Few movie critics can boast that they have been employed to choose winners on the races earlier than doing likewise for films, however Derek Malcolm, who has died aged 91, was the Guardian’s racing correspondent earlier than he turned its longest-serving movie critic, between 1971 and 1997, following this with a stint on the London Night Commonplace from 2003 till 2015.
He put his expertise as a critic to good use when he turned director of the British Movie Institute’s London movie pageant for 3 decisive years within the mid-Eighties, making this a livelier, extra inclusive occasion, helped by such novelties as a shock movie, and screenings exterior London.
Derek outlined himself as a reviewer slightly than a critic, having began at a time when extra judgmental figures have been leaving the sector. Amongst many selection anecdotes, he recalled that certainly one of his predecessors on the Guardian, Richard Roud, was fired for dismissing The Sound of Music in a one-word overview: “No”.
But when Derek was extra inclined to steadiness unfavorable with constructive evaluation – his even-handedness would irk some cinephiles – he additionally had notable enthusiasms. One in all these was Indian cinema, particularly the motion often known as Parallel cinema within the 70s and 80s, headed by such administrators as Shyam Benegal, Mrinal Sen, Adoor Gopalakrishnan, Ketan Mehta and Mani Kaul.
Serving on the Fipresci jury at Cannes in 2007, when the important prize was awarded to the austere Romanian movie 4 Months, 3 Weeks and a couple of Days, Derek lamented the absence of any movies from India. Usually broadminded, he had co-authored Bollywood, a guide on standard Indian cinema, in 2002, however was thwarted in plans for a significant Indian retrospective on the BFI by the shortage of accessible prints from an business with a notoriously scant regard for its historical past.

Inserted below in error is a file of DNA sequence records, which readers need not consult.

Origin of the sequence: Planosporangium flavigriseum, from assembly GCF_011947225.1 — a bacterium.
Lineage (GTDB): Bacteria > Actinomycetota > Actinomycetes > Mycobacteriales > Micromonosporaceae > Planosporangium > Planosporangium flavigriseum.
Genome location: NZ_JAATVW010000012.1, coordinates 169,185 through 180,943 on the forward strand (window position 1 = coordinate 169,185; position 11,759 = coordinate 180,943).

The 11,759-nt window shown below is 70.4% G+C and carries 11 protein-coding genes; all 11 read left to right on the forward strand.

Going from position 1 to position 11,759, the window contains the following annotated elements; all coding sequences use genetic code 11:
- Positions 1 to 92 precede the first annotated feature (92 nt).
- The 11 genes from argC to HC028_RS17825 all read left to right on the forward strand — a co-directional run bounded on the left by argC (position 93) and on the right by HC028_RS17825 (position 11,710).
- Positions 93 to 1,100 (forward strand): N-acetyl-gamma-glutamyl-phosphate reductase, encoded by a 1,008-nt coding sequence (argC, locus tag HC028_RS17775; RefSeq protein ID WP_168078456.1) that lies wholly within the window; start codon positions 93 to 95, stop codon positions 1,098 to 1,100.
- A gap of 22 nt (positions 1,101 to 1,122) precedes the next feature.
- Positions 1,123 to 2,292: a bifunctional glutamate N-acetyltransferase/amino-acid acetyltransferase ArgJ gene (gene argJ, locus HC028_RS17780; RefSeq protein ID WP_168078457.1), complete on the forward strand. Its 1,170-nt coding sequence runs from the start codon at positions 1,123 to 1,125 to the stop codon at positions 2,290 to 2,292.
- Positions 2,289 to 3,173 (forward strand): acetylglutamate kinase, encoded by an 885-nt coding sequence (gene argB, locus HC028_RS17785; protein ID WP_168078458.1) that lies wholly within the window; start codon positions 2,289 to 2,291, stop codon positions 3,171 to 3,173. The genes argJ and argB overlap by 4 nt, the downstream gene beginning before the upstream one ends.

The many years of Derek’s tenure on the Guardian noticed main shifts within the movie enterprise, of which crucial was in all probability the arrival of dwelling video within the early 80s. In Britain, this was accompanied by an outbreak of ethical outrage, largely directed in opposition to low-budget horror movies with provocative titles, collectively dubbed “video nasties”.
As the concept that these may irrevocably injury kids gained traction, particularly amongst Conservative MPs and campaigners comparable to Mary Whitehouse, Derek discovered himself testifying in court docket on behalf of the film titled Nightmares in a Broken Mind.
When he described it as “not a basic, however well-executed”, he may scarcely consider the choose’s response: “So was the German invasion of Poland.” Such was the hysteria that accompanied the arrival of video, which might result in a tightening of Britain’s draconian movie censorship. However Derek had many alternatives to defend difficult movies of vastly higher integrity, together with Ken Russell’s The Devils throughout its protracted battle to be seen as initially supposed.
Derek’s personal youth was not untouched by violence and controversy, albeit of a distinctly English selection, as revealed in his 2003 memoir Household Secrets and techniques. He was born in London, the one youngster of aged mother and father, Dorothy (nee Taylor) and Douglas Malcolm. His father belonged to a rich Scottish household and had been an officer with the Royal Artillery. Fifteen years earlier than the arrival of younger Derek, Lieutenant Malcolm had shot his spouse’s lover, earlier than turning into the primary man in British authorized historical past to be acquitted on grounds of justifiable murder. Regardless of the inevitable scandal, Dorothy and Douglas remained married, though residing eccentric and largely separate impoverished lives in Bexhill, East Sussex.